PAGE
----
Counseling is difficult work when done well. It’s not a shrink sitting leisurely in a soft chair taking notes, while a counselee spills the beans about his past life.
“Sometimes I get that picture of it—indeed, it’s often what you see in cartoons and elsewhere.”
Right. But, though that sort of thing may be true of the few psychoanalysts that still exist, it isn’t what you’ll find many other places.
“Oh? What is it like?”
Well, I can only tell you a bit about true, biblical, nouthetic counseling—but, above all, I can tell you that it’s hard work!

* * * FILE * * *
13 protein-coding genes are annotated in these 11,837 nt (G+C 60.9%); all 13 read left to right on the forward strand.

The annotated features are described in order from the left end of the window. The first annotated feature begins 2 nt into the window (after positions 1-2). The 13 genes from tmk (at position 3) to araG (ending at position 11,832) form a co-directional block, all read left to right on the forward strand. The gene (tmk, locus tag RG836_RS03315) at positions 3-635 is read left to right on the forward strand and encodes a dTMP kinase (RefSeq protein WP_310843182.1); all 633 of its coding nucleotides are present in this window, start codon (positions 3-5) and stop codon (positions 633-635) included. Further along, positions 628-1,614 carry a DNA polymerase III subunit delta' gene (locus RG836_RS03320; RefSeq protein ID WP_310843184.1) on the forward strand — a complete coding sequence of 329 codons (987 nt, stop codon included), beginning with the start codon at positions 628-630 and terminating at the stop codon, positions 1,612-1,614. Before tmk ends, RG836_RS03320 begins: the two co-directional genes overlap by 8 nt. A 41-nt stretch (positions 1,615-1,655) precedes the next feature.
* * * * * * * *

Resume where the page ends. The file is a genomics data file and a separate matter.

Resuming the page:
We sit at a desk, where we take notes, use the telephone when necessary, lay our Bibles for use, write out assignments, place hand-out pamphlets, and so forth. Instead of the shrink, get the picture of someone who means business and who is hard at work doing it!
”That does change the picture radically! Tell me more, please.”
Well, for one thing, in data gathering, we carefully follow the principles of listening in Proverbs 18:13, 15, 17 which insist that 1) you listen for all of the facts essential to the difficulty before giving any advice; 2) that you actively help...